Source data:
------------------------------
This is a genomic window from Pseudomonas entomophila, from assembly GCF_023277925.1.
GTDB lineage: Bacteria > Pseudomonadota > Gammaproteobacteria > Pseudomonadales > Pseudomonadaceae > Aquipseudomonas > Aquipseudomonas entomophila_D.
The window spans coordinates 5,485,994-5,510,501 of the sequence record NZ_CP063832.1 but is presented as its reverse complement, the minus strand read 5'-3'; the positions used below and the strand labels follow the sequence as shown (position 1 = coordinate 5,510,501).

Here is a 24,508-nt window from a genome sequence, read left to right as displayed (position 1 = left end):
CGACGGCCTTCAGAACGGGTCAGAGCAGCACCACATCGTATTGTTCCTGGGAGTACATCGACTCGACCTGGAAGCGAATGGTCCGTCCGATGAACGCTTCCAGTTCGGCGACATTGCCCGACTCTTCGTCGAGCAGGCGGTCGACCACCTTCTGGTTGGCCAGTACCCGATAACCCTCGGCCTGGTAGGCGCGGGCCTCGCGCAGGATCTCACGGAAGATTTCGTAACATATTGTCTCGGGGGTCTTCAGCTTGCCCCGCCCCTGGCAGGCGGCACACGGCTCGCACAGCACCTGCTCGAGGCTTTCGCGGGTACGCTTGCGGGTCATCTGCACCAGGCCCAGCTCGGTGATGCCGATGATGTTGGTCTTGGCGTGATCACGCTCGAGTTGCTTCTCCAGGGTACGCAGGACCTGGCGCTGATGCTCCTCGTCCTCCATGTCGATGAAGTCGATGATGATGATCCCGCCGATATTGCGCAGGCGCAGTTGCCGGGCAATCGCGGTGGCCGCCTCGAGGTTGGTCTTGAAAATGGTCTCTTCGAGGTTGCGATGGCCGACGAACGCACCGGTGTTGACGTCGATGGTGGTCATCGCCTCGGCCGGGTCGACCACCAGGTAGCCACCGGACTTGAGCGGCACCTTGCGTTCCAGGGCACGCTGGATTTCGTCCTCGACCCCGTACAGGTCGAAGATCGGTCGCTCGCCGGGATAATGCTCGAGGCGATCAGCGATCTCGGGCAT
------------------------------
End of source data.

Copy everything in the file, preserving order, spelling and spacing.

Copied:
This is a genomic window from Pseudomonas entomophila, from assembly GCF_023277925.1.
GTDB lineage: Bacteria > Pseudomonadota > Gammaproteobacteria > Pseudomonadales > Pseudomonadaceae > Aquipseudomonas > Aquipseudomonas entomophila_D.
The window spans coordinates 5,485,994-5,510,501 of the sequence record NZ_CP063832.1 but is presented as its reverse complement, the minus strand read 5'-3'; the positions used below and the strand labels follow the sequence as shown (position 1 = coordinate 5,510,501).

Here is a 24,508-nt window from a genome sequence, read left to right as displayed (position 1 = left end):
CGACGGCCTTCAGAACGGGTCAGAGCAGCACCACATCGTATTGTTCCTGGGAGTACATCGACTCGACCTGGAAGCGAATGGTCCGTCCGATGAACGCTTCCAGTTCGGCGACATTGCCCGACTCTTCGTCGAGCAGGCGGTCGACCACCTTCTGGTTGGCCAGTACCCGATAACCCTCGGCCTGGTAGGCGCGGGCCTCGCGCAGGATCTCACGGAAGATTTCGTAACATATTGTCTCGGGGGTCTTCAGCTTGCCCCGCCCCTGGCAGGCGGCACACGGCTCGCACAGCACCTGCTCGAGGCTTTCGCGGGTACGCTTGCGGGTCATCTGCACCAGGCCCAGCTCGGTGATGCCGATGATGTTGGTCTTGGCGTGATCACGCTCGAGTTGCTTCTCCAGGGTACGCAGGACCTGGCGCTGATGCTCCTCGTCCTCCATGTCGATGAAGTCGATGATGATGATCCCGCCGATATTGCGCAGGCGCAGTTGCCGGGCAATCGCGGTGGCCGCCTCGAGGTTGGTCTTGAAAATGGTCTCTTCGAGGTTGCGATGGCCGACGAACGCACCGGTGTTGACGTCGATGGTGGTCATCGCCTCGGCCGGGTCGACCACCAGGTAGCCACCGGACTTGAGCGGCACCTTGCGTTCCAGGGCACGCTGGATTTCGTCCTCGACCCCGTACAGGTCGAAGATCGGTCGCTCGCCGGGATAATGCTCGAGGCGATCAGCGATCTCGGGCAT